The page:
In the radiotelemetry (chronic) group, resting MAP, which was averaged during the 30-minute control (prestress) period during 11 days, was significantly elevated in the SHR (129±1 mm Hg) compared with the WKY rats (103±1 mm Hg, P<0.01), whereas resting HR did not vary between strains (SHR 288±4 bpm; WKY rats 285±3 bpm). Consecutive periods of restraint had no effect on resting prestress HR or MAP on each day (data not shown).
On day 1 (acute stress), in both strains of rat, there were immediate increases in HR and MAP on the commencement of restraint stress (Figure 1⇓). There were no significant differences between the strains with respect to maximal tachycardic and pressor responses on day 1 (Figure 2⇓). In the WKY rats, at the end of the restraint period, HR and MAP values returned toward resting values but remained above baseline until the end of the first restraint session. However, in the SHR, HR was labile during acute stress, and MAP plateaued and remained near maximum during the entire restraint period (Figure 1⇓). Thus, the duration of HR and MAP changes was significantly increased in the SHR compared with in the WKY rats (Figure 3⇓).
On repeated periods of restraint, there were no changes during days 1 to 10 in maximum tachycardia or pressor effects within strains, although the increase in MAP in the SHR was significantly greater than that of the WKY rats when analyzed during the 10-day period (Figure 2⇑). In the WKY rats, with multiple experiences of restraint stress, there was no significant change in the duration (as indicated by the AUC) of stress-induced tachycardic or pressor responses (Figure 3⇑). In the SHR group, the duration of stress-induced pressor response did not vary with repeated stress but was significantly greater than that seen in the WKY rats. Interestingly, there was a significant decrease in the duration of tachycardia as stress sessions progressed in the SHR (Figure 1⇑), such that the duration of tachycardia in the SHR gradually decreased to levels similar to those of the WKY rats by day 7 (Figure 3⇑). Hence, there was a significant difference between duration (AUC) for HR between the strains that was most evident in the earlier days of the regimen (days 1 to 6).
The behavior exhibited by rats during restraint stress included piloerection, pricked ears, tail stiffening, urination, defecation, increased respiration, and vocalization. On release from restraint, there was substantial activity (general exploration, rearing, grooming) during the next 30 minutes. However, the amount of activity (movement across a horizontal plane) from day 1 to 10 was not significantly different within or between strains (data not shown).
The present study represents the first systematic comparison, with the use of radiotelemetry, of the cardiovascular responses of the WKY rats and SHR to repeated restraint stress. There are a vast number of components to any stress response. For example, increases in plasma adrenocorticotropic hormone and corticosterone levels due to restraint10 11 and in plasma norepinephrine and epinephrine levels due to immobilization stress12 have been reported. Restraint stress has also been reported to increase HR and BP,7 13 largely due to sympathoadrenal system activation. In the present study, we used HR and MAP as functional indicators of restraint-induced stress to compare the WKY rats and SHR with respect to their ability to cope with chronic restraint stress. Indeed, a differential ability to cope with restraint stress between the WKY rats and SHR was manifested in a slowly adapting reduction in tachycardia in the hypertensive group.
The current data indicate that the WKY rats apparently coped more effectively with restraint stress than did the SHR. This interpretation is based on the findings that the duration of tachycardia did not change significantly as stress proceeded from acute to chronic in the WKY rats, whereas the duration of tachycardia was significantly longer in the SHR in the earlier stages of the stress regimen but gradually decreased to the levels of the WKY rats during 7 days. Similarly, the time courses of pressor responses exhibited by the WKY rats and SHR were markedly different during restraint stress, with MAP tending toward baseline during the restraint period only in the WKY rats. However, unlike HR alterations, the duration of restraint-induced hypertension within each strain did not vary from day 1 to 10. Interestingly, Chen and Herbert,7 using a similar form of restraint as that used in the present study, also reported that the duration of tachycardia decreased during chronic stress, but they used a different normotensive rat strain (Lister Hooded rats). However, the maximum changes in HR were markedly less than those in the present study, and no BP data were presented in that previous study.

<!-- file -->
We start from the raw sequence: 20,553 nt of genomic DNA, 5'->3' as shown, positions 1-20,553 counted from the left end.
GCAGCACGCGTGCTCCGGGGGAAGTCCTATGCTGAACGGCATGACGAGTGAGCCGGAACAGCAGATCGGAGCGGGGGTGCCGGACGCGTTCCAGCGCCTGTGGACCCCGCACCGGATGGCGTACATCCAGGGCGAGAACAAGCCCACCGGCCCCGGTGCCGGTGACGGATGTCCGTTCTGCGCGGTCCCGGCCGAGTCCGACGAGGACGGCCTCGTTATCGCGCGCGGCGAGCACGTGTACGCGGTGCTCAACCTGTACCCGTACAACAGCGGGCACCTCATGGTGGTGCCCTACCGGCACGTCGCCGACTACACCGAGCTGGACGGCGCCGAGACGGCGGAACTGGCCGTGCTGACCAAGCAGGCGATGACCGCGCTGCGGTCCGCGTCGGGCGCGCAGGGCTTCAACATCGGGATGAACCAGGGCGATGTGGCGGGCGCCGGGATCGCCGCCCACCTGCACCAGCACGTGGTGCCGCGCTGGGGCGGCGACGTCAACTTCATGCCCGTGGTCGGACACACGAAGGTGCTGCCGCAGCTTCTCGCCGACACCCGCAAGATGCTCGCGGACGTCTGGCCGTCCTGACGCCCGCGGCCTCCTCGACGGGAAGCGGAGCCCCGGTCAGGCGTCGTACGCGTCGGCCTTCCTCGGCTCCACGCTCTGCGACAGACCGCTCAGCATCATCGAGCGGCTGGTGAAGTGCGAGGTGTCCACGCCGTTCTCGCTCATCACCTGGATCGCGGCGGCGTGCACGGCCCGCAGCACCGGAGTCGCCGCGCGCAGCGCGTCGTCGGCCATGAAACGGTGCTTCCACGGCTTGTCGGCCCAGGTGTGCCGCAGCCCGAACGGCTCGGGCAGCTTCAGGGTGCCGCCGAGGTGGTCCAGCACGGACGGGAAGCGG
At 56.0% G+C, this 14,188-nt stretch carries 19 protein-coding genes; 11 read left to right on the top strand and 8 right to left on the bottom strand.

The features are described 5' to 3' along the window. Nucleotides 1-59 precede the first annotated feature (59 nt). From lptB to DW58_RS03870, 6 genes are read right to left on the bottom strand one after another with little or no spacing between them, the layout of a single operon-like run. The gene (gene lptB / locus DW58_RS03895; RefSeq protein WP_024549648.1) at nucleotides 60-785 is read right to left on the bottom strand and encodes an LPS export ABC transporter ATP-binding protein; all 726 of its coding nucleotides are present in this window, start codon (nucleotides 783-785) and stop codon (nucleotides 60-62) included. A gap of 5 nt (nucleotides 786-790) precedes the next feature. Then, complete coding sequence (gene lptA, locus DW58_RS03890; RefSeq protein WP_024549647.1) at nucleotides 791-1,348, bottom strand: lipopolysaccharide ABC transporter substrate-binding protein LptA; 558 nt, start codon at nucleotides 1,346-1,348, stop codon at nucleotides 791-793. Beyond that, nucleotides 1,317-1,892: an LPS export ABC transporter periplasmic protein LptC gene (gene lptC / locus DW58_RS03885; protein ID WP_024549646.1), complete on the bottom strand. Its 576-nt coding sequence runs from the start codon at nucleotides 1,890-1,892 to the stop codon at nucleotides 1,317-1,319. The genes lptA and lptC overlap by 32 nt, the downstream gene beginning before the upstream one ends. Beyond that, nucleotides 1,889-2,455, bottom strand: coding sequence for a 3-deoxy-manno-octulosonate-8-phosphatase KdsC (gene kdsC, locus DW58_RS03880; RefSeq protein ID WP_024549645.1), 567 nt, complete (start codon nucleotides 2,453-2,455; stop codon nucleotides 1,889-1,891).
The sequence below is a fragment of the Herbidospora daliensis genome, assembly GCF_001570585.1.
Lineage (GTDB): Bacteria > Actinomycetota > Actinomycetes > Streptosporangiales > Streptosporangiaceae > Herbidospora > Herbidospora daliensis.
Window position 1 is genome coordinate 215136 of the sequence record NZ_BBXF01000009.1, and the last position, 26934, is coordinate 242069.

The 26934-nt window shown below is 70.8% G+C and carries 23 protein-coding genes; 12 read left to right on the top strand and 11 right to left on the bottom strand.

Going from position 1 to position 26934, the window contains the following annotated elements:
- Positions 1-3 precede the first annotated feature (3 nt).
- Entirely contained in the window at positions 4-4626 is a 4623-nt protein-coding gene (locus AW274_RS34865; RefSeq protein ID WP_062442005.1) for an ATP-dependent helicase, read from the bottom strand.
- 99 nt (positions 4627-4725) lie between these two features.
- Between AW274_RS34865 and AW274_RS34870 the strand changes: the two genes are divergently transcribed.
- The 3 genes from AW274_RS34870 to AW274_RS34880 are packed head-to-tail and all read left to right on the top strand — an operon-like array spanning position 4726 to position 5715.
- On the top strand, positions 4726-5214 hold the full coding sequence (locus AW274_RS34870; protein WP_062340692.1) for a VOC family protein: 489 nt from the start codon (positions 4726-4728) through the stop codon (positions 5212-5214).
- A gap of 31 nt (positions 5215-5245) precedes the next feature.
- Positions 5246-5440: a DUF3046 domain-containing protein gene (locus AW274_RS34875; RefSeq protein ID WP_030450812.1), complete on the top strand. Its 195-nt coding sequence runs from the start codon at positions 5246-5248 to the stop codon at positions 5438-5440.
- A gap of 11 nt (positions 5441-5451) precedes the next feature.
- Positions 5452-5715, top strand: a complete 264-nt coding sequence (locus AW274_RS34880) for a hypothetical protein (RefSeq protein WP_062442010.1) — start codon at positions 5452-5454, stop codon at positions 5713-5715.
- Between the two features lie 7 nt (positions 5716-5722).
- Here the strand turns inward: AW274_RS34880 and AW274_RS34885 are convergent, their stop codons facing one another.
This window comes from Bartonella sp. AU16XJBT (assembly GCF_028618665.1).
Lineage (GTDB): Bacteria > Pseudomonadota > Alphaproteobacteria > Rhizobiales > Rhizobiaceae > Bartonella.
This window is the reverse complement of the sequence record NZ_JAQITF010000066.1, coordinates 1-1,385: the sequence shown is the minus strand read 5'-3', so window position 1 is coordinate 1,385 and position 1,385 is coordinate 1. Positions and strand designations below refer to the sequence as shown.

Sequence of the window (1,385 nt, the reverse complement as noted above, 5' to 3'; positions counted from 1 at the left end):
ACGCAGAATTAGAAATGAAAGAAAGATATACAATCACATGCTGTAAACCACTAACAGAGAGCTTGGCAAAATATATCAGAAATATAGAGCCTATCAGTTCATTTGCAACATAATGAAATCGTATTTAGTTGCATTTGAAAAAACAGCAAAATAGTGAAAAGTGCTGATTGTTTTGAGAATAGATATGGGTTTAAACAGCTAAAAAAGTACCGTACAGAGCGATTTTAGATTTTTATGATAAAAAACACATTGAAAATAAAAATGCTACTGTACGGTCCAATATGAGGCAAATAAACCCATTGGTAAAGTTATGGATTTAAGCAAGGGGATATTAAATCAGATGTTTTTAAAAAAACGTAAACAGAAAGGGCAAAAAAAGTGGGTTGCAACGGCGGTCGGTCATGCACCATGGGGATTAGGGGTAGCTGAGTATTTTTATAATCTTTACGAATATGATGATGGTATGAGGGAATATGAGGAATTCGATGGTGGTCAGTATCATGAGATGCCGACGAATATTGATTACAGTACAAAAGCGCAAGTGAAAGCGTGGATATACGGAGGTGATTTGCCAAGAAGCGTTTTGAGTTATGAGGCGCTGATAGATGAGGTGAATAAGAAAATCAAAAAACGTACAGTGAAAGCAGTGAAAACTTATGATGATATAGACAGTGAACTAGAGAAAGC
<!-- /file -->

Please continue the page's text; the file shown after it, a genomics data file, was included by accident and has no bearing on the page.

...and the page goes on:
Collectively, these observations demonstrate plasticity in HR during restraint stress and that hypertension per se may impair the ability to cope with progressive stress sessions, as demonstrated by the slow adaptation of stress-induced tachycardia in the SHR. However, there was no modulation of stress-induced pressor activity, which may reflect the fact that a number of factors are likely to regulate BP (eg, sympathetic activation, cardiac output, total peripheral resistance, structural remodeling) as opposed to the predominant neural influences that determine HR.
As noted earlier, HR is primarily under neural control, and as such, the present findings are clearly suggestive of a process of neuronal adaptation within brain nuclei that is associated with cardiovascular regulation. It would therefore be of interest to perform molecular/biochemical studies within rat brains after such stress paradigms in an attempt to determine neurochemical correlates for the observed physiological responses. Such a strategy clearly may be indicative of potential therapeutic targets for specific cardiovascular disorders characterized by dramatic changes in HR (eg, panic disorder, acute anxiety, sympathetic activation associated with depression).
In conclusion, it was found that the WKY rats are able to cope with restraint stress to the extent that HR and MAP almost normalize within the first encounter, whereas the SHR require multiple experiences before stress-induced tachycardia adapts to the levels of the WKY rats. Moreover, the mechanisms regulating such responses are likely to be highly specific. Therefore, although the observed cardiovascular changes occurring subsequent to restraint stress indicate the possibility of impaired coping mechanisms in the hypertensive state, it remains to be determined which neural circuits and transmitter systems are implicated in this process. Such information will clearly be of value in drug discovery programs.
This work was supported in part by grants from the National Health and Medical Research Council of Australia and the Clive & Vera Ramaciotti Foundations.
- Received April 5, 1999.
- Revision received April 26, 1999.
- Accepted August 30, 1999.